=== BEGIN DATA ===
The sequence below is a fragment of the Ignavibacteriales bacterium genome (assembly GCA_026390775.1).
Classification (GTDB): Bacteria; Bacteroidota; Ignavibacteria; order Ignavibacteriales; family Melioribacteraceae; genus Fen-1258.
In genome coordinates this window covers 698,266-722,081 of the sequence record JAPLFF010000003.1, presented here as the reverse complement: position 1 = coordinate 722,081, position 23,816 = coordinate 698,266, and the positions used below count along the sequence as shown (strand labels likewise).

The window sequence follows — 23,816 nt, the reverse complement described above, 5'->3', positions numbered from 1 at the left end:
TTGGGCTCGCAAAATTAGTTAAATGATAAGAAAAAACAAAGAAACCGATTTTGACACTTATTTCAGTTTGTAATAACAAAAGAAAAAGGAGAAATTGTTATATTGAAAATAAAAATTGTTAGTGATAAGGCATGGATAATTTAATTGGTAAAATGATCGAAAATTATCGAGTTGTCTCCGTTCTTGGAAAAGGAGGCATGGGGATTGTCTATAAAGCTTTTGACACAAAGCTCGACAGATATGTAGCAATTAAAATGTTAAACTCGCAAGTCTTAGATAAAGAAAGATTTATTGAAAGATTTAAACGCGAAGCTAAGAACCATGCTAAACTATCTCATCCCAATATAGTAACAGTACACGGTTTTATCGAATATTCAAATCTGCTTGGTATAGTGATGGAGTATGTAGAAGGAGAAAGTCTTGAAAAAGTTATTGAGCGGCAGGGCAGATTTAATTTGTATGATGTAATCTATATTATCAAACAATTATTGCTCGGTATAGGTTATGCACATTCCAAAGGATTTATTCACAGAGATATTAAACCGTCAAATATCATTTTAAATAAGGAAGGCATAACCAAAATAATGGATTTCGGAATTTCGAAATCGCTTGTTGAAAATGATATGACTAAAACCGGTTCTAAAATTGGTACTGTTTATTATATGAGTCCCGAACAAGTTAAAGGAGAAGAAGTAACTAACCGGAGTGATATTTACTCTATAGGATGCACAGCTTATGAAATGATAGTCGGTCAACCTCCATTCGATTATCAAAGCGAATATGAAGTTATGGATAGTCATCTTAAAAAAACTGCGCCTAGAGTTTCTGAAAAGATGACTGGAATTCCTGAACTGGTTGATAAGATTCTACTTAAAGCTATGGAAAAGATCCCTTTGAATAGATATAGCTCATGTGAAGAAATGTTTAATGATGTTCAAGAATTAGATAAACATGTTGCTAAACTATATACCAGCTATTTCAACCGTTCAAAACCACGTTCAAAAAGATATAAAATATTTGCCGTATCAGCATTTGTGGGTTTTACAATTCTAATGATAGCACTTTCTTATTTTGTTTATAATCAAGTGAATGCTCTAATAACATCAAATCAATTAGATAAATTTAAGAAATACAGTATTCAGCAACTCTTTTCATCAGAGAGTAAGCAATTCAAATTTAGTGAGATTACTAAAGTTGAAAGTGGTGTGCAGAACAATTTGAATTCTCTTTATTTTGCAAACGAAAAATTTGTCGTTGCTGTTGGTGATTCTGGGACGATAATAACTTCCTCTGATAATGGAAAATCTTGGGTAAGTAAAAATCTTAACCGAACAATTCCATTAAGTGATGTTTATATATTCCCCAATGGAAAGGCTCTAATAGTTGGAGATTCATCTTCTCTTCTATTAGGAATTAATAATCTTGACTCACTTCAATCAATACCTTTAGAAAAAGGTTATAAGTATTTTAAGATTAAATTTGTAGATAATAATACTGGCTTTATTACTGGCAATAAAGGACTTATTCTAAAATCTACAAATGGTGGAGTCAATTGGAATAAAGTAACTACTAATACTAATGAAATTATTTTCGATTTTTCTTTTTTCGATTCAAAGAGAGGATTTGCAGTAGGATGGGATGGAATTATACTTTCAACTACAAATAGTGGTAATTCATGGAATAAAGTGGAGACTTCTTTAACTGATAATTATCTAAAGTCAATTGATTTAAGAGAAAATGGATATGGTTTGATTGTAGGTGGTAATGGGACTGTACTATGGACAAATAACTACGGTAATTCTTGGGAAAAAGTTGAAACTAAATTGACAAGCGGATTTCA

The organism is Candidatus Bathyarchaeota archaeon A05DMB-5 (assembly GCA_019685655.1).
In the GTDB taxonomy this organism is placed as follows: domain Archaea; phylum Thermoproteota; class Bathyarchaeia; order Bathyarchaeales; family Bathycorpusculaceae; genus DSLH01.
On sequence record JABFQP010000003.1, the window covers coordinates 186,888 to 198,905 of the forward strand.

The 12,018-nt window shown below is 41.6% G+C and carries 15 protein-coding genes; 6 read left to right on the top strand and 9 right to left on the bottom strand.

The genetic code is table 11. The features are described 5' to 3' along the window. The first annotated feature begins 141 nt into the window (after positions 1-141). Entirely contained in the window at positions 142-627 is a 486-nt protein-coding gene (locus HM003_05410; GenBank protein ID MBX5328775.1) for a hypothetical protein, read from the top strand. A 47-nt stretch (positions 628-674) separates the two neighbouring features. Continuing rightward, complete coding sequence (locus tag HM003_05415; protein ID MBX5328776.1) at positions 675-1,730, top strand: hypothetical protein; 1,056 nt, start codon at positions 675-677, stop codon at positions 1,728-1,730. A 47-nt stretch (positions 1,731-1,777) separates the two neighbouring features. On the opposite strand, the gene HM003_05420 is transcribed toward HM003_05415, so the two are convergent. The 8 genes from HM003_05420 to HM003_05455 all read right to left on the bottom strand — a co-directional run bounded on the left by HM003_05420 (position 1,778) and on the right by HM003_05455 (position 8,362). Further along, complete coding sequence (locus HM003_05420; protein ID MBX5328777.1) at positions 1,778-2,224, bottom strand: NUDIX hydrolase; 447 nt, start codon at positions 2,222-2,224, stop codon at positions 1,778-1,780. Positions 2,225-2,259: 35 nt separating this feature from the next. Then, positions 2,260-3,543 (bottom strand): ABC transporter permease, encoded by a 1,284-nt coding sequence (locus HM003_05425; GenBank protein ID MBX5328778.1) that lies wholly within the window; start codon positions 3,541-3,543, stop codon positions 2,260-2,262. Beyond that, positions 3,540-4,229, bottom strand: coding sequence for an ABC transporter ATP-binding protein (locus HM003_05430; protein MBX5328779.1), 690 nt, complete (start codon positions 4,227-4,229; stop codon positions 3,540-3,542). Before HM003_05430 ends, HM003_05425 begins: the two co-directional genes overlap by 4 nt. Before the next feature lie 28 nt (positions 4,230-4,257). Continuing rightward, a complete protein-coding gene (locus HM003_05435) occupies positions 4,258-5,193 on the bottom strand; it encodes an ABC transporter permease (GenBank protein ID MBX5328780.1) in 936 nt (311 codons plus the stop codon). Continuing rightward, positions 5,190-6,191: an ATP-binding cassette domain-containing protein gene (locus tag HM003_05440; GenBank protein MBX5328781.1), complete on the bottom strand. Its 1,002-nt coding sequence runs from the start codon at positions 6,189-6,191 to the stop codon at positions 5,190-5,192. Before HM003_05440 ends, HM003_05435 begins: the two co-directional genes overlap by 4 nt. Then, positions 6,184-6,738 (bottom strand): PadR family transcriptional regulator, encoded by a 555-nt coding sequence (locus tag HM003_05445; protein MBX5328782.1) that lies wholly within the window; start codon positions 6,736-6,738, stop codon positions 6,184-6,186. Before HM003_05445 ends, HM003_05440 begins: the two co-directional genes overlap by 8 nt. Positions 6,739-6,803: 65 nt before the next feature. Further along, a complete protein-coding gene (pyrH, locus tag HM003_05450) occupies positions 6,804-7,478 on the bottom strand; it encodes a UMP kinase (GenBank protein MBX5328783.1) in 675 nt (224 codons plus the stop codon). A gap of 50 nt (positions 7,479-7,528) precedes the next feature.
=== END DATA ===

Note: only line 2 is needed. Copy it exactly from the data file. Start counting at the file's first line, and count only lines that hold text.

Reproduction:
Classification (GTDB): Bacteria; Bacteroidota; Ignavibacteria; order Ignavibacteriales; family Melioribacteraceae; genus Fen-1258.